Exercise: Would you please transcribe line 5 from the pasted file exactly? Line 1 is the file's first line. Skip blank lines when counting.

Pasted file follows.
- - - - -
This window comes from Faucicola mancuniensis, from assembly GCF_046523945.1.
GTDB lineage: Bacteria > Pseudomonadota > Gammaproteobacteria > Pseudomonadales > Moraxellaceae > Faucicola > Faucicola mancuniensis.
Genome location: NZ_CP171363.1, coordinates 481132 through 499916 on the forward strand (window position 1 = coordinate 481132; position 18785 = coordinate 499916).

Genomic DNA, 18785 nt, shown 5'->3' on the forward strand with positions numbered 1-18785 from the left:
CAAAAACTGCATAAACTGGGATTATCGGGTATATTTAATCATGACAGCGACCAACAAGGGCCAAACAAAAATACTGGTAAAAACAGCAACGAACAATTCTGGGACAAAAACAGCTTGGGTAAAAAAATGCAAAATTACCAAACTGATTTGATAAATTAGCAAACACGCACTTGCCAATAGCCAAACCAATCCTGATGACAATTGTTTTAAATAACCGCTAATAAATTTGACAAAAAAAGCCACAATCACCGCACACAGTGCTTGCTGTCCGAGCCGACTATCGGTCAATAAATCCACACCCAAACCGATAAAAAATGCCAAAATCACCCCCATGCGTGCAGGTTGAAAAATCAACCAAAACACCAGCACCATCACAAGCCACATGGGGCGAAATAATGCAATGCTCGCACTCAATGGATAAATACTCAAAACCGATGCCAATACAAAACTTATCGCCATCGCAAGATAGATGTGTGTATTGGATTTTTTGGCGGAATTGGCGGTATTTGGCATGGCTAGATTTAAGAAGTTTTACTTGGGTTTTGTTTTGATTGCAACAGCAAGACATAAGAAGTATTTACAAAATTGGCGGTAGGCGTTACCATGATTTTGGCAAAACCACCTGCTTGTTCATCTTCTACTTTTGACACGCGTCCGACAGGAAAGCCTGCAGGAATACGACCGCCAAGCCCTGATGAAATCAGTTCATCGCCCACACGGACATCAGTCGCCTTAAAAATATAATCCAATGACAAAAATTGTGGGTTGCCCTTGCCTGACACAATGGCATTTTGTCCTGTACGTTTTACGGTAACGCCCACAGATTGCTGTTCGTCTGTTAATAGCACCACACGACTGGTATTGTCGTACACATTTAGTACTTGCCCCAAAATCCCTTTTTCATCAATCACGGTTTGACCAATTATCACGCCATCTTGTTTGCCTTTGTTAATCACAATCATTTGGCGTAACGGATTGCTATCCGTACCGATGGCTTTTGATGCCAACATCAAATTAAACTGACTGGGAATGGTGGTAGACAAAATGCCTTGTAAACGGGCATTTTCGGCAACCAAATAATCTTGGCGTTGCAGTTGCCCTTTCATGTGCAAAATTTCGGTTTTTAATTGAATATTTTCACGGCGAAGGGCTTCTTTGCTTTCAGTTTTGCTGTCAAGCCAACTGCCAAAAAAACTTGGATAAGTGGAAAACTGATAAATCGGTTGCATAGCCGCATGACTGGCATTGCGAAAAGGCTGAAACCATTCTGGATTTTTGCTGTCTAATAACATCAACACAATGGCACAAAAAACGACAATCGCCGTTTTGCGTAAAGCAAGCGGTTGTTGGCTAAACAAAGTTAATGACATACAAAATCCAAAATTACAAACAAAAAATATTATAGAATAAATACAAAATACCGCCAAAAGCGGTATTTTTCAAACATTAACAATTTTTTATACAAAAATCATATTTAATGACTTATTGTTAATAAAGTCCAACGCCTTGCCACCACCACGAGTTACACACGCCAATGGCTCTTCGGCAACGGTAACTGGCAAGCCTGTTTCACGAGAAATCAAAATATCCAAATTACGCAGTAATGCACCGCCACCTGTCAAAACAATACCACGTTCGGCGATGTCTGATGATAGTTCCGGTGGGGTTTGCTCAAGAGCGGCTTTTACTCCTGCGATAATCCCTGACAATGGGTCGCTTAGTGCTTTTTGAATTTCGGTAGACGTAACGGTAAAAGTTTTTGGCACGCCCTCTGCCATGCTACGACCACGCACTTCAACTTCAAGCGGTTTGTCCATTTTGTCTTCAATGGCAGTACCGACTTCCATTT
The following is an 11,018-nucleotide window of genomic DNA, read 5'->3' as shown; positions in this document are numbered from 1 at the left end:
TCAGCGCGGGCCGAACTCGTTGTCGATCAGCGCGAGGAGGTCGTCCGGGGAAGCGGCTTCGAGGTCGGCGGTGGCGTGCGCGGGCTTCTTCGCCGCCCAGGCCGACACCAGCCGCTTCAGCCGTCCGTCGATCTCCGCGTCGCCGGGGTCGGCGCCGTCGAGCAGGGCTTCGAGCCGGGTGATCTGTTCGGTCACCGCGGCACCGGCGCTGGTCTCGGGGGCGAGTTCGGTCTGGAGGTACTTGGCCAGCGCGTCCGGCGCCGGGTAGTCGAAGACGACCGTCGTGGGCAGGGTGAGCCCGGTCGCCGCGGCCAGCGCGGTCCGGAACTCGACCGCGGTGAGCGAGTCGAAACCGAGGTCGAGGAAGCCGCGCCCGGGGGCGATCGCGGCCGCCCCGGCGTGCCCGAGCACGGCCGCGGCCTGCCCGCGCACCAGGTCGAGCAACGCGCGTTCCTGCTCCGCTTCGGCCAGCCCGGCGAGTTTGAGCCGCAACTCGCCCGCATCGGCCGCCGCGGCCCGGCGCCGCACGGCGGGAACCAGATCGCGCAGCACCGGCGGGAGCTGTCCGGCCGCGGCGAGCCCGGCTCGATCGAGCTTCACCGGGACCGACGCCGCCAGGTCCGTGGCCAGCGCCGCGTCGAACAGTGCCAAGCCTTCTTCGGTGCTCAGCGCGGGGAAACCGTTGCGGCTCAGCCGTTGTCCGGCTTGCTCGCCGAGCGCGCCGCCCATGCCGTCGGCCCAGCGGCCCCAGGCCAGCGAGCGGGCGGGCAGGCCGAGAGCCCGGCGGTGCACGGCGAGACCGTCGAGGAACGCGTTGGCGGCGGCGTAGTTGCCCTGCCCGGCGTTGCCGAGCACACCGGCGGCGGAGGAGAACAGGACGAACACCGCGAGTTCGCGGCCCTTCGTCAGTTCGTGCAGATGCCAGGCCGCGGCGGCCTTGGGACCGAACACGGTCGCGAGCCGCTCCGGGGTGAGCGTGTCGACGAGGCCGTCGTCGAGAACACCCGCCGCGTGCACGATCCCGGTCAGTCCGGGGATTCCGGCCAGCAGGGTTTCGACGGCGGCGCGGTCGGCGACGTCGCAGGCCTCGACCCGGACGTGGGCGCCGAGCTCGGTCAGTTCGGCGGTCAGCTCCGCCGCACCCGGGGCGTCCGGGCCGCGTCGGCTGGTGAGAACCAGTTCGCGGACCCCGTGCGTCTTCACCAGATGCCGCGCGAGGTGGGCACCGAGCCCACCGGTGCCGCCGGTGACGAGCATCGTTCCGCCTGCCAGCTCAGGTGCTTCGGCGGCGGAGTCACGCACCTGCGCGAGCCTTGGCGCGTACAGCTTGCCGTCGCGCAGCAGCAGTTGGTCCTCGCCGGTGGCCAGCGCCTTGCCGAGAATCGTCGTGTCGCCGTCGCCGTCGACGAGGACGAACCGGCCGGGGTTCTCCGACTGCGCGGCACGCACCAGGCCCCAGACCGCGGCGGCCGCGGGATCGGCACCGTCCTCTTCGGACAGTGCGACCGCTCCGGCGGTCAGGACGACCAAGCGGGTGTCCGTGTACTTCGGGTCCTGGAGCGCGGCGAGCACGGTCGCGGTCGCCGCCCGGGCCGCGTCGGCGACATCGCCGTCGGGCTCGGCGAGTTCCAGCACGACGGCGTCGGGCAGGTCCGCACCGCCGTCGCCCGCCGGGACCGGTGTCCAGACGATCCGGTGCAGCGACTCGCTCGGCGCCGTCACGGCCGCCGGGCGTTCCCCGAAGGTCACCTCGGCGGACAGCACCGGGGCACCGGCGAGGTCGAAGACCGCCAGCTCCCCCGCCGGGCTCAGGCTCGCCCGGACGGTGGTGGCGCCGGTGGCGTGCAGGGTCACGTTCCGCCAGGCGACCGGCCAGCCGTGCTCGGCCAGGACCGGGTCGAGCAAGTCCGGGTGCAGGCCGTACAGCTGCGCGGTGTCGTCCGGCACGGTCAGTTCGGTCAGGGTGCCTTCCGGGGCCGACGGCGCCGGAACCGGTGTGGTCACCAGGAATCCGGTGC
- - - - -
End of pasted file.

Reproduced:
CAAAAACTGCATAAACTGGGATTATCGGGTATATTTAATCATGACAGCGACCAACAAGGGCCAAACAAAAATACTGGTAAAAACAGCAACGAACAATTCTGGGACAAAAACAGCTTGGGTAAAAAAATGCAAAATTACCAAACTGATTTGATAAATTAGCAAACACGCACTTGCCAATAGCCAAACCAATCCTGATGACAATTGTTTTAAATAACCGCTAATAAATTTGACAAAAAAAGCCACAATCACCGCACACAGTGCTTGCTGTCCGAGCCGACTATCGGTCAATAAATCCACACCCAAACCGATAAAAAATGCCAAAATCACCCCCATGCGTGCAGGTTGAAAAATCAACCAAAACACCAGCACCATCACAAGCCACATGGGGCGAAATAATGCAATGCTCGCACTCAATGGATAAATACTCAAAACCGATGCCAATACAAAACTTATCGCCATCGCAAGATAGATGTGTGTATTGGATTTTTTGGCGGAATTGGCGGTATTTGGCATGGCTAGATTTAAGAAGTTTTACTTGGGTTTTGTTTTGATTGCAACAGCAAGACATAAGAAGTATTTACAAAATTGGCGGTAGGCGTTACCATGATTTTGGCAAAACCACCTGCTTGTTCATCTTCTACTTTTGACACGCGTCCGACAGGAAAGCCTGCAGGAATACGACCGCCAAGCCCTGATGAAATCAGTTCATCGCCCACACGGACATCAGTCGCCTTAAAAATATAATCCAATGACAAAAATTGTGGGTTGCCCTTGCCTGACACAATGGCATTTTGTCCTGTACGTTTTACGGTAACGCCCACAGATTGCTGTTCGTCTGTTAATAGCACCACACGACTGGTATTGTCGTACACATTTAGTACTTGCCCCAAAATCCCTTTTTCATCAATCACGGTTTGACCAATTATCACGCCATCTTGTTTGCCTTTGTTAATCACAATCATTTGGCGTAACGGATTGCTATCCGTACCGATGGCTTTTGATGCCAACATCAAATTAAACTGACTGGGAATGGTGGTAGACAAAATGCCTTGTAAACGGGCATTTTCGGCAACCAAATAATCTTGGCGTTGCAGTTGCCCTTTCATGTGCAAAATTTCGGTTTTTAATTGAATATTTTCACGGCGAAGGGCTTCTTTGCTTTCAGTTTTGCTGTCAAGCCAACTGCCAAAAAAACTTGGATAAGTGGAAAACTGATAAATCGGTTGCATAGCCGCATGACTGGCATTGCGAAAAGGCTGAAACCATTCTGGATTTTTGCTGTCTAATAACATCAACACAATGGCACAAAAAACGACAATCGCCGTTTTGCGTAAAGCAAGCGGTTGTTGGCTAAACAAAGTTAATGACATACAAAATCCAAAATTACAAACAAAAAATATTATAGAATAAATACAAAATACCGCCAAAAGCGGTATTTTTCAAACATTAACAATTTTTTATACAAAAATCATATTTAATGACTTATTGTTAATAAAGTCCAACGCCTTGCCACCACCACGAGTTACACACGCCAATGGCTCTTCGGCAACGGTAACTGGCAAGCCTGTTTCACGAGAAATCAAAATATCCAAATTACGCAGTAATGCACCGCCACCTGTCAAAACAATACCACGTTCGGCGATGTCTGATGATAGTTCCGGTGGGGTTTGCTCAAGAGCGGCTTTTACTCCTGCGATAATCCCTGACAATGGGTCGCTTAGTGCTTTTTGAATTTCGGTAGACGTAACGGTAAAAGTTTTTGGCACGCCCTCTGCCATGCTACGACCACGCACTTCAACTTCAAGCGGTTTGTCCATTTTGTCTTCAATGGCAGTACCGACTTCCATTT